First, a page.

A partitioning method first creates an initial set of k partitions, where, parameter k is the number of partitions to construct. It then uses an iterative relocation technique that attempts to improve the partitioning by moving objects from one group to another. These clustering techniques create a one-level partitioning of the data points. There are a number of such techniques, but this survey shall only describe three approaches namely K-means, K-medoids and fuzzy C-means. Except these three techniques, to deal with large data sets, a sampling-based method CLARA (Clustering LARge Applications) is used. To improve the quality and scalability of CLARA, a K-medoid type algorithm called CLARANS (Clustering Large Applications based upon RANdomized Search) was proposed, which combines the sampling technique with PAM (Partitioning Around Medoids) (Jain et al., 1999; Han and Kamber, 2006). All these techniques are based on the idea that a center point can represent a cluster. For K-means, the notion of a centroid is used, which is the mean or median point of a group of points. A centroid almost never corresponds to an actual data point. For K-medoid, the notion of a medoid is used, which is the most representative (central) point of a group of points. K-means is a simple algorithm that has been adapted to many problem domains. It can see that the K-means algorithm is a good candidate for extension to work with fuzzy feature vectors (Berkhin, 2002; Dunham, 2003; Han and Kamber, 2006; Jain et al., 1999; Kaufman and Rousseeuw, 1990). Therefore the algorithm with fuzzy feature is called the Fuzzy C-Means (FCM) algorithm.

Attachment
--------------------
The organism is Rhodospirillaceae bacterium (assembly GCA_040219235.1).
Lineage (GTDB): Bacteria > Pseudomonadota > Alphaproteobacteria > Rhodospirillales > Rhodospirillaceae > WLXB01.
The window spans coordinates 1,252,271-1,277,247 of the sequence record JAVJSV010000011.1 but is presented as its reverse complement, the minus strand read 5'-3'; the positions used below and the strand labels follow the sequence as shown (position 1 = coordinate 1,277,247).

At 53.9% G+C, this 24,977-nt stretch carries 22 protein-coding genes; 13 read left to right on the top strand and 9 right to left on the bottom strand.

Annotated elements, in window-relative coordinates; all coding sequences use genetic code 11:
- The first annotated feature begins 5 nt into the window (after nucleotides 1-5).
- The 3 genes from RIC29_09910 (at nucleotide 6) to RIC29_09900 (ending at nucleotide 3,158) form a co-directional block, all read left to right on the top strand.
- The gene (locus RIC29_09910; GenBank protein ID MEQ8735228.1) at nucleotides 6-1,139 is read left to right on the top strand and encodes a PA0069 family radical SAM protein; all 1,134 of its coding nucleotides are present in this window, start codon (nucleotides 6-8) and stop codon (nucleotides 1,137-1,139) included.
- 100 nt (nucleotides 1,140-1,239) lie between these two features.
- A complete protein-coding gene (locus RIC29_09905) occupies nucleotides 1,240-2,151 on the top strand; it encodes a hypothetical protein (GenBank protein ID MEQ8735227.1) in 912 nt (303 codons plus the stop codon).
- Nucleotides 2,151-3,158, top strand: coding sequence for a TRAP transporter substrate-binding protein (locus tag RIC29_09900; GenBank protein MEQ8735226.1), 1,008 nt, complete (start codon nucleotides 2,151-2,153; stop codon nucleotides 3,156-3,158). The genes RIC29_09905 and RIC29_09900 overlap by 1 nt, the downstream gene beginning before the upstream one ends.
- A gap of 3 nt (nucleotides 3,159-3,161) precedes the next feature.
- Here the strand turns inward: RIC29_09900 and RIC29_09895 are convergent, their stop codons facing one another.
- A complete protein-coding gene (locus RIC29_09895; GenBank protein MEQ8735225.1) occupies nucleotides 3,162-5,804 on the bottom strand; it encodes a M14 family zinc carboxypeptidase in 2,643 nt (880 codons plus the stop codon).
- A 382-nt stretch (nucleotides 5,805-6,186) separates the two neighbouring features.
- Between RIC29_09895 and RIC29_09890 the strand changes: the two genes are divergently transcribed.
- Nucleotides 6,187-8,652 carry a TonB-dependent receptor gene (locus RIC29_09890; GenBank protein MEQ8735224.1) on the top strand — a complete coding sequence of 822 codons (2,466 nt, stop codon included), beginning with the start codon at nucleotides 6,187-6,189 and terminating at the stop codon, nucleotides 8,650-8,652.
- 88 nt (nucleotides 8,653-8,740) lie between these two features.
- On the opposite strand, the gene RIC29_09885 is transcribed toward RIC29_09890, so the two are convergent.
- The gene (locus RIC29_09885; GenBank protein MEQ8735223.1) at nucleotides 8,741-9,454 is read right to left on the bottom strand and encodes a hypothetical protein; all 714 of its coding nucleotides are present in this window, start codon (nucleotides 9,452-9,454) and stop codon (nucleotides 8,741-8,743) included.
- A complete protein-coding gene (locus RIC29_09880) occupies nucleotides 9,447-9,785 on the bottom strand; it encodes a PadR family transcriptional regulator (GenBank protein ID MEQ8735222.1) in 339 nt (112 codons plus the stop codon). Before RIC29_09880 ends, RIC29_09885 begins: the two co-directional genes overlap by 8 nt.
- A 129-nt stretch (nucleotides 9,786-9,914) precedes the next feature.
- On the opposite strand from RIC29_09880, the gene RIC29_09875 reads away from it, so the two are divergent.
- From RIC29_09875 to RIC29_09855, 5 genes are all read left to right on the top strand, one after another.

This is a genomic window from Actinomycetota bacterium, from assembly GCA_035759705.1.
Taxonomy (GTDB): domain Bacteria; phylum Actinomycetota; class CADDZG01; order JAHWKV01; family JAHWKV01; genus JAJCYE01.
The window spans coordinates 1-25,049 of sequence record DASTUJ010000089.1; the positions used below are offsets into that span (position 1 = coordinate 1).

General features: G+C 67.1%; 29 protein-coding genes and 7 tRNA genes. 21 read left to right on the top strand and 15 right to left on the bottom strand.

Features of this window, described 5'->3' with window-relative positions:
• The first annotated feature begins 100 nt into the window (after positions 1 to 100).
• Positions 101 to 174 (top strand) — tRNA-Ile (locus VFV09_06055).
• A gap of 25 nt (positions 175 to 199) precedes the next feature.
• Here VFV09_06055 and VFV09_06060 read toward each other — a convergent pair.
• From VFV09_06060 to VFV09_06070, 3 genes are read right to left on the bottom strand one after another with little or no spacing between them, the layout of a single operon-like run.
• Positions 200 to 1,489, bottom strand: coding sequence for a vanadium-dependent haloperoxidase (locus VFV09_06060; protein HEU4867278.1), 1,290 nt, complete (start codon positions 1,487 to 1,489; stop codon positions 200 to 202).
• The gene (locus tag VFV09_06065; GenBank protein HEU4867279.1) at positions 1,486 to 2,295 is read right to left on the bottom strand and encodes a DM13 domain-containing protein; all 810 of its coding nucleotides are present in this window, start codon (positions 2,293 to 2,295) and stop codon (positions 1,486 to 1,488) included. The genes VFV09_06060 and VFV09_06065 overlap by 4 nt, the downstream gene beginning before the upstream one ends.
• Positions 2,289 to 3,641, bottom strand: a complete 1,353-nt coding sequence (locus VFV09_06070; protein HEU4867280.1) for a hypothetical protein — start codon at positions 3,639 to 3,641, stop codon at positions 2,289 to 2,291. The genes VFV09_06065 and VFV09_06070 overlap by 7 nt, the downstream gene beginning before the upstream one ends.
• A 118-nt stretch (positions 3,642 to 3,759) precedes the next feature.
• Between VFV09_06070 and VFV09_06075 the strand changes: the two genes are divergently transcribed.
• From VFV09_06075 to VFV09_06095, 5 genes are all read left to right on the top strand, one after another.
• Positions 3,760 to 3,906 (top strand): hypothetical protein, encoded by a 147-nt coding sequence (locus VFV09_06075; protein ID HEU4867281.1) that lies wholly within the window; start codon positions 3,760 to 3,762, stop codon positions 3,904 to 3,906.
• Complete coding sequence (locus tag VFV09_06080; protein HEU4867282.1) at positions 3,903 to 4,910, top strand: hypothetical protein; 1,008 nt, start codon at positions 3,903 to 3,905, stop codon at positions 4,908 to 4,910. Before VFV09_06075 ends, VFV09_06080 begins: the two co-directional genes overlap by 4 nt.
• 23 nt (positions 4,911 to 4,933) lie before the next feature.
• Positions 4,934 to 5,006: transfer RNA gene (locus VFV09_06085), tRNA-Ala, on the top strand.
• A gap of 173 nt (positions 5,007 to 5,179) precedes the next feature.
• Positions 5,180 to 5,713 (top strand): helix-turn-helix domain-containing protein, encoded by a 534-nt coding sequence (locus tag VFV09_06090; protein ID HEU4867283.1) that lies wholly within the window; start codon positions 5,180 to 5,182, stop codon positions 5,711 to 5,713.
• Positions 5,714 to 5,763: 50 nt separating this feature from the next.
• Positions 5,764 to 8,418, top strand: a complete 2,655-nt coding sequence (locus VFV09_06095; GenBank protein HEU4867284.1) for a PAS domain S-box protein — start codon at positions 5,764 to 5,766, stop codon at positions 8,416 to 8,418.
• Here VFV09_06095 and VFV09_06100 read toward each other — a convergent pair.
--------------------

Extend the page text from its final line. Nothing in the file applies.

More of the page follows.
As stated, this survey discusses only the partition based algorithms in data mining. Therefore, the algorithms K-means, K-medoids and fuzzy C-means are examined one by one to analyze based on the distance between the various input data points. The clusters are formed according to the distance between data points and cluster centers are formed for each cluster. The number of clusters (by giving the K-value) is specified by the user. The data points in each cluster are displayed by different colors (one color for one cluster) and the execution time for each cluster and the total time is calculated in milliseconds (Velmurugan and Santhanam, 2010a). This research work does not use any existing data set that they were available anywhere including the internet. The data points are created by own method by using a JAVA program for all the three types of algorithms discussed here.